Several Latin American leaders had already opted to not attend, including the leaders of Guatemala and Honduras, northern triangle countries that have been at the center of the administration’s efforts to stem illegal immigration. Honduras is sending a lower-level delegation in protest of the exclusion.

Jean-Pierre said 68 delegations and at least 23 heads of government would be represented at the summit, allowing participants to engage in conversations about matters of regional importance. “Our attendance is going to be on par with what we’ve had in the past,” she said. “Yes, we’re going to have these couple of countries that are not attending, but [Biden] believes that he needs to stick by his principles.”

Yet the decision to not invite the trio of authoritarian countries has opened up the United States to criticism over which countries in labels as totalitarian pariahs.

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Chilean President Gabriel Boric said Monday that while he would never stop using his voice “to defend human rights,” the United States’ exclusion of Nicaragua, Cuba and Venezuela was “not the right path.”

“We think it’s an error, a mistake,” he told reporters in Ottawa at a news conference with Canadian Prime Minister Justin Trudeau, “and we’re going to say that during the summit.”

He added that the snub might be counterproductive, allowing the excluded leaders to cite it as evidence of the United States’ hostility. “When the United States claims to exclude certain countries from the summit, they’re actually then reinforcing the position that these other countries take in their own countries,” Boric said.

Trudeau added that it’s “extremely important that we have an opportunity to engage with our fellow hemispheric partners — some like-minded, some less like-minded.” He did not say explicitly whether he agreed with the exclusion of the three countries, but noted that Ottawa has long had an approach to Cuba that differs from Washington’s.

At Wednesday’s press briefing, Jean-Pierre faced questions about why the United States continues to deal with oil-rich Saudi Arabia, whose crown prince is accused of being the architect of the murder and dismemberment of Washington Post journalist Jamal Khashoggi in 2018. Saudi dissidents have been angered by reports that Biden is planning a presidential trip to Saudi Arabia without demanding accountability for Khashoggi’s killing or improvements in human rights.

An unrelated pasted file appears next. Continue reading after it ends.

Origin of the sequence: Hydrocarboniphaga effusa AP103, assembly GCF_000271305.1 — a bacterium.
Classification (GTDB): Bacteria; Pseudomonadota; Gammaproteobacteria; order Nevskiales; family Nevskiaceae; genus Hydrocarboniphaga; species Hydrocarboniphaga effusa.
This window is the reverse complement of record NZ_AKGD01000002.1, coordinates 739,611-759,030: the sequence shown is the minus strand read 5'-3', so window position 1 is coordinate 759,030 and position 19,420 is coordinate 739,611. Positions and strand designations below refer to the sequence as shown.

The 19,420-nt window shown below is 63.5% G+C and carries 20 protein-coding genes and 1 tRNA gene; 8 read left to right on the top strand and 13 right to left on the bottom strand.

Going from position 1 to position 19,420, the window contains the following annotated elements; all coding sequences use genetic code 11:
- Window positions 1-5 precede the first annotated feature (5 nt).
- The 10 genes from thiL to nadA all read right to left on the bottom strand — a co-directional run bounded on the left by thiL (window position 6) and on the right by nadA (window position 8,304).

In March, the Biden White House sent a delegation to discuss energy sanctions with Venezuela, another country with significant oil reserves. The meeting happened weeks after Russia invaded Ukraine, as the administration sought to blunt the political and economic impact of soaring gas prices. The regime of Venezuelan President Nicolás Maduro is being investigated by an international criminal court for crimes against humanity.

Sen. Robert Menendez (D-N.J.), chairman of the Senate Foreign Relations Committee, said he was pleased that the administration was excluding “authoritarian thugs,” but that López Obrador’s absence “will unfortunately set back efforts to continue repairing the relationship and to cooperate on issues pertinent to the well-being of both our nations.”

Mexican president offers voters a chance to oust him

He accused López Obrador of choosing to stand “with dictators and despots over representing the interests of the Mexican people in a summit with his partners from across the hemisphere.”

But Jean-Pierre stressed that the United States’ relationship with Mexico was unaltered, saying, “We see them as a friend.”

Amanda Coletta contributed to this report.